If together we can succeed in eliminating from hearts any trace of rancour, in resisting every form of intolerance and in opposing every manifestation of violence, we will turn back the wave of cruel fanaticism that endangers the lives of so many people and hinders progress towards world peace. The task is difficult but not impossible. The believer — and all of us, as Christians and Muslims, are believers — knows that, despite his weakness, he can count on the spiritual power of prayer.
Dear friends, I am profoundly convinced that we must not yield to the negative pressures in our midst, but must affirm the values of mutual respect, solidarity and peace. The life of every human being is sacred, both for Christians and for Muslims. There is plenty of scope for us to act together in the service of fundamental moral values.
The dignity of the person and the defence of the rights which that dignity confers must represent the goal of every social endeavour and of every effort to bring it to fruition. This message is conveyed to us unmistakably by the quiet but clear voice of conscience. It is a message which must be heeded and communicated to others: should it ever cease to find an echo in peoples’ hearts, the world would be exposed to the darkness of a new barbarism.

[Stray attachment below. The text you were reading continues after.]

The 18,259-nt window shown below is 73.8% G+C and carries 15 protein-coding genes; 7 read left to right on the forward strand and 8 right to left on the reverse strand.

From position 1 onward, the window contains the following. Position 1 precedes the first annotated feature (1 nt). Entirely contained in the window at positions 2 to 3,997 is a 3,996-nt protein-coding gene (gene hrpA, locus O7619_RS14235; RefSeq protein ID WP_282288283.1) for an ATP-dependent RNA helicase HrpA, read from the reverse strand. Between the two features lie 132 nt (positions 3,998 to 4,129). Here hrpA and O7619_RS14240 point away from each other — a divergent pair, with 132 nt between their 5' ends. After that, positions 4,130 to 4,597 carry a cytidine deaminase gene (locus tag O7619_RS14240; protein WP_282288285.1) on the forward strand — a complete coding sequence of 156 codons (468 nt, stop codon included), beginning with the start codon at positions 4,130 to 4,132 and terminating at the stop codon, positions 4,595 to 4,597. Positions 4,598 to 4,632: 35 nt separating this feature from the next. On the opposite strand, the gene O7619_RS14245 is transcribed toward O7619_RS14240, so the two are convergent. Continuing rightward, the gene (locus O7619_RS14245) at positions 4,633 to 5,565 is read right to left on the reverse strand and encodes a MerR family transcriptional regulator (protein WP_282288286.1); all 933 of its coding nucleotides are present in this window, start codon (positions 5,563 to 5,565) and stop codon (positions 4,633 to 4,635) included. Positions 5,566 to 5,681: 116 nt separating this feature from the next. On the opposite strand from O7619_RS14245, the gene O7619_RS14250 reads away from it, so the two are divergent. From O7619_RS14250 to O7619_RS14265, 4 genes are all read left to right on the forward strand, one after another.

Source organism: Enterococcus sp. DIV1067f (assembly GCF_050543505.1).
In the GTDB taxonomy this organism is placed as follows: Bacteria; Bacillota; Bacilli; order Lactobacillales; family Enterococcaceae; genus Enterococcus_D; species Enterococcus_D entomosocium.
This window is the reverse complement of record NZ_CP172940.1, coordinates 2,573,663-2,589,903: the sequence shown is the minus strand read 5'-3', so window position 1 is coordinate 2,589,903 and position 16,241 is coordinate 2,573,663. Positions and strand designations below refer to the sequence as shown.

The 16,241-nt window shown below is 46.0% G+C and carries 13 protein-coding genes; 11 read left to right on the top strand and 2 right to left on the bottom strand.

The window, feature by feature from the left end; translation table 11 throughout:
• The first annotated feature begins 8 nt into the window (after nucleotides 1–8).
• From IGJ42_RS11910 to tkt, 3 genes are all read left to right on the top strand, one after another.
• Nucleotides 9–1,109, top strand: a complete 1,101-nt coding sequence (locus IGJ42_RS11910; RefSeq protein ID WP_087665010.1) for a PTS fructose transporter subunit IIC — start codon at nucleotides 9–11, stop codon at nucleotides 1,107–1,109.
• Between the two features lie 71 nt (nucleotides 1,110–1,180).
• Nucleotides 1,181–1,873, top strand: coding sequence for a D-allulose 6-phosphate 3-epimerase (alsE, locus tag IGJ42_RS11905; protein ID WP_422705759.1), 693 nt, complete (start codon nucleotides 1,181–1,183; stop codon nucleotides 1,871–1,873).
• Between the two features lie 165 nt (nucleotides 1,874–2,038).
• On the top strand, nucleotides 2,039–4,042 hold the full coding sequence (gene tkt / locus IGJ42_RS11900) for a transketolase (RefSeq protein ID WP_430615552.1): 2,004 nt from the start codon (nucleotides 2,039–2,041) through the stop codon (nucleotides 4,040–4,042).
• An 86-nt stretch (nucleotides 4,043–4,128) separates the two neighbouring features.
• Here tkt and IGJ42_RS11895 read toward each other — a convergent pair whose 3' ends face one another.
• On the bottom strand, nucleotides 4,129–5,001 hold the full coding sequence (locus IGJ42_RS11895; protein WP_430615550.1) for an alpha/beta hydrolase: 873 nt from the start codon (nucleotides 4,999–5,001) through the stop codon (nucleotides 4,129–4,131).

Only through recognition of the centrality of the person can a common basis for understanding be found, one which enables us to move beyond cultural conflicts and which neutralizes the disruptive power of ideologies.
Respecting personal dignity
During my meeting last April with the delegates of Churches and Christian communities and with representatives of the various religious traditions, I affirmed that "the Church wants to continue building bridges of friendship with the followers of all religions, in order to seek the true good of every person and of society as a whole" (L’Osservatore Romano, 25 April 2005, p. 4).
Past experience teaches us that relations between Christians and Muslims have not always been marked by mutual respect and understanding. How many pages of history record battles and even wars that have been waged, with both sides invoking the name of God, as if fighting and killing the enemy could be pleasing to him. The recollection of these sad events should fill us with shame, for we know only too well what atrocities have been committed in the name of religion.
The lessons of the past must help us to avoid repeating the same mistakes. We must seek paths of reconciliation and learn to live with respect for each other’s identity. The defence of religious freedom, in this sense, is a permanent imperative and respect for minorities is a clear sign of true civilization. In this regard, it is always right to recall what the Fathers of the Second Vatican Council said about relations with Muslims.